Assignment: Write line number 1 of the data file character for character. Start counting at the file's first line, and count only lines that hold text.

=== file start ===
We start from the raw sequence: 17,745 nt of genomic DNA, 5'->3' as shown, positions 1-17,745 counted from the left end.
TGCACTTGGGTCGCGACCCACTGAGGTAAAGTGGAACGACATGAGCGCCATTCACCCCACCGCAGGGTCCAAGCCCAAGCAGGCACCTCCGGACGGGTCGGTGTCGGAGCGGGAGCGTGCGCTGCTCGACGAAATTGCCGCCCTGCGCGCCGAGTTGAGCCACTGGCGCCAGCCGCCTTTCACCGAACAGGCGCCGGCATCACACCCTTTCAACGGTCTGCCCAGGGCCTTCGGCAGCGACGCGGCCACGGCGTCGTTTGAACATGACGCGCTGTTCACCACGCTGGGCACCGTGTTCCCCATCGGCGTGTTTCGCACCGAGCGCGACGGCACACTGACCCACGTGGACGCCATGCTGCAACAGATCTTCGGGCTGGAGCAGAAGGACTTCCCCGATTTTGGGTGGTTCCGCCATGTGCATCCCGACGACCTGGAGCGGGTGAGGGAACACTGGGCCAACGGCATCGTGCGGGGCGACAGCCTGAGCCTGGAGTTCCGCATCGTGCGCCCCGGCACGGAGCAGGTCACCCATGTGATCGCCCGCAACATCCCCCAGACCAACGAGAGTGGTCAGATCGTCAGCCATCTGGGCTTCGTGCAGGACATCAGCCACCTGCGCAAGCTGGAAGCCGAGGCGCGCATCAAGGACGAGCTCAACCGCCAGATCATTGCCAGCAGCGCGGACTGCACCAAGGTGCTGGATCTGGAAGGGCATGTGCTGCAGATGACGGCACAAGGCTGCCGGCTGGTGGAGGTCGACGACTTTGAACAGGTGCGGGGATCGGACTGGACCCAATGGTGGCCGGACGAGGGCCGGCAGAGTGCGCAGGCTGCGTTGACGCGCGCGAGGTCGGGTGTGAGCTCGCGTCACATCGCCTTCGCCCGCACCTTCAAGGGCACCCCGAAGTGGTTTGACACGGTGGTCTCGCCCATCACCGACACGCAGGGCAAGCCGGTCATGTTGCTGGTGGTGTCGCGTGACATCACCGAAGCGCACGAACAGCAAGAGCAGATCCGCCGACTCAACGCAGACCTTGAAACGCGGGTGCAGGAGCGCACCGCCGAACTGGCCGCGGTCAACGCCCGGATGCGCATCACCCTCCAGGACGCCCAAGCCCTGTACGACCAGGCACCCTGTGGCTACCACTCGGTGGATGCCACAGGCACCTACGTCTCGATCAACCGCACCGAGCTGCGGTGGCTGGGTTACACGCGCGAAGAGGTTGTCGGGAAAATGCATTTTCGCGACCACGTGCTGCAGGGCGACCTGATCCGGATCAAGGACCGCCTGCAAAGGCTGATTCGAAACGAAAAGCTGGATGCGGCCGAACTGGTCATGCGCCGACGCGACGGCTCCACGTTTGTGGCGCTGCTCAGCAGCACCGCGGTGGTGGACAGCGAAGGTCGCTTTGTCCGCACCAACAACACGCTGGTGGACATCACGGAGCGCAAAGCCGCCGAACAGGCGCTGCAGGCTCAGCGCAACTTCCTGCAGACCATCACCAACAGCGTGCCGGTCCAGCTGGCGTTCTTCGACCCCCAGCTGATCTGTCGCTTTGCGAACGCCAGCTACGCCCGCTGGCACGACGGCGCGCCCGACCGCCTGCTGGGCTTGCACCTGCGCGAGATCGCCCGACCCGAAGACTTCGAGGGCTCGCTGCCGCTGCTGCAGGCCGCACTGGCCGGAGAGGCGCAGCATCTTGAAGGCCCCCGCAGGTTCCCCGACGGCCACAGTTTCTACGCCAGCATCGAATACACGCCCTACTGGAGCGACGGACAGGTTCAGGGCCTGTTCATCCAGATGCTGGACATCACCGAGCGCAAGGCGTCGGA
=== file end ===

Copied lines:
We start from the raw sequence: 17,745 nt of genomic DNA, 5'->3' as shown, positions 1-17,745 counted from the left end.